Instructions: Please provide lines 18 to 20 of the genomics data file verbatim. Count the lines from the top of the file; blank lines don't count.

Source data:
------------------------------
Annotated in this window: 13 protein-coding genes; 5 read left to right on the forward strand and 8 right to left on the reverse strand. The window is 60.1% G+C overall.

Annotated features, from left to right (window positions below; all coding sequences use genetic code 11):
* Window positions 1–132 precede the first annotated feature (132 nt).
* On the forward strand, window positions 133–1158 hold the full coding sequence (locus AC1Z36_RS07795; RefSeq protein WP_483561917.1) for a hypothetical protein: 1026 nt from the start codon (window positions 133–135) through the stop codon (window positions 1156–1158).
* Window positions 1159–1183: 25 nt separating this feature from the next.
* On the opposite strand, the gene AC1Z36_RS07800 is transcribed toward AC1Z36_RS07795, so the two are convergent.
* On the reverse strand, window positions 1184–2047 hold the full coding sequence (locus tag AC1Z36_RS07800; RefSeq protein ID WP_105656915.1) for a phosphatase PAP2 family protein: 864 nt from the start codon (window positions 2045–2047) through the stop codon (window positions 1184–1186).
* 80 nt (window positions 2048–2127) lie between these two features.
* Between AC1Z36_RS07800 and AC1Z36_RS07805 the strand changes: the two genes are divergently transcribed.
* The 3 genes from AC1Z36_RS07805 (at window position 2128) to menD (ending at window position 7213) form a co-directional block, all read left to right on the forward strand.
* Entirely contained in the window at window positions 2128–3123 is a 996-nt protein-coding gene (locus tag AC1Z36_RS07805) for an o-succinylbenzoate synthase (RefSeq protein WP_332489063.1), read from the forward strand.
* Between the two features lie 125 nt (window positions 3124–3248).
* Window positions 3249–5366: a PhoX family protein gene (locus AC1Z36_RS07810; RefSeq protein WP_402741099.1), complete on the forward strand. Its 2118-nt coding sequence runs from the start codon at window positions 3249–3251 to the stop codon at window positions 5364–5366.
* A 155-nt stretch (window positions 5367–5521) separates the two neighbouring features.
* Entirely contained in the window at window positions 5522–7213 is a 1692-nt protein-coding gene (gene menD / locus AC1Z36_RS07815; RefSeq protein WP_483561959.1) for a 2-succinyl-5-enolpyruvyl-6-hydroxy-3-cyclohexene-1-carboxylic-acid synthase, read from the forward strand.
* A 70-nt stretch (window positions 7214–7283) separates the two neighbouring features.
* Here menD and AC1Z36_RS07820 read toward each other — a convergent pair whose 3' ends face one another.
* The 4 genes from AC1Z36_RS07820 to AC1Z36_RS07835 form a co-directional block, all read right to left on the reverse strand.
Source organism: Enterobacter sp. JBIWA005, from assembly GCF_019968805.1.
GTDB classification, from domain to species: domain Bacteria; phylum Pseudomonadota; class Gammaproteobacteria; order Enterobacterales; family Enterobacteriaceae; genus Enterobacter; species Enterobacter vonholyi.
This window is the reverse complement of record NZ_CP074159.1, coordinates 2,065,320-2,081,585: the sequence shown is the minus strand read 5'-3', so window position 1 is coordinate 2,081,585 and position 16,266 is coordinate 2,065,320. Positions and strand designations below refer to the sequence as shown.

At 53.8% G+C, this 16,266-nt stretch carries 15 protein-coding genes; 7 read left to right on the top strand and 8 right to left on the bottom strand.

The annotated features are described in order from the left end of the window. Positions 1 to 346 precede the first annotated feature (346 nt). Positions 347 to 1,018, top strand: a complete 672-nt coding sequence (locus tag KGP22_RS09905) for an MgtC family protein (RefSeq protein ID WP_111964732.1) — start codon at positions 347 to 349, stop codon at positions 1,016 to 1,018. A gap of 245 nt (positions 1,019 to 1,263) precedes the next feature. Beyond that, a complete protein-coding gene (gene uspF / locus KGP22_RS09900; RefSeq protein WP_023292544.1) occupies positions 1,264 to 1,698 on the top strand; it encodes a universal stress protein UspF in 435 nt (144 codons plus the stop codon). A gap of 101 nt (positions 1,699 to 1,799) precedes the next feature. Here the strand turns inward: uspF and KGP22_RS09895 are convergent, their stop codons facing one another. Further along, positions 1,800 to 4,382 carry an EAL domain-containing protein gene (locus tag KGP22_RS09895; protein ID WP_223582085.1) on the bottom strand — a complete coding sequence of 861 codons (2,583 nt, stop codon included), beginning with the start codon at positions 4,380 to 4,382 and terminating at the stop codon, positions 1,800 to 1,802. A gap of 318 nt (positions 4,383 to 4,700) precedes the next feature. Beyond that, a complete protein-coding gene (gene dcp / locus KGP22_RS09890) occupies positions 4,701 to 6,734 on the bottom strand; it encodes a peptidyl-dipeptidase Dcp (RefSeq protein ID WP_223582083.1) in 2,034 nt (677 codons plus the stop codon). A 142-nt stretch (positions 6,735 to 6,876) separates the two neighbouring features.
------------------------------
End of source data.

* The 4 genes from AC1Z36_RS07820 to AC1Z36_RS07835 form a co-directional block, all read right to left on the reverse strand.
Source organism: Enterobacter sp. JBIWA005, from assembly GCF_019968805.1.
GTDB classification, from domain to species: domain Bacteria; phylum Pseudomonadota; class Gammaproteobacteria; order Enterobacterales; family Enterobacteriaceae; genus Enterobacter; species Enterobacter vonholyi.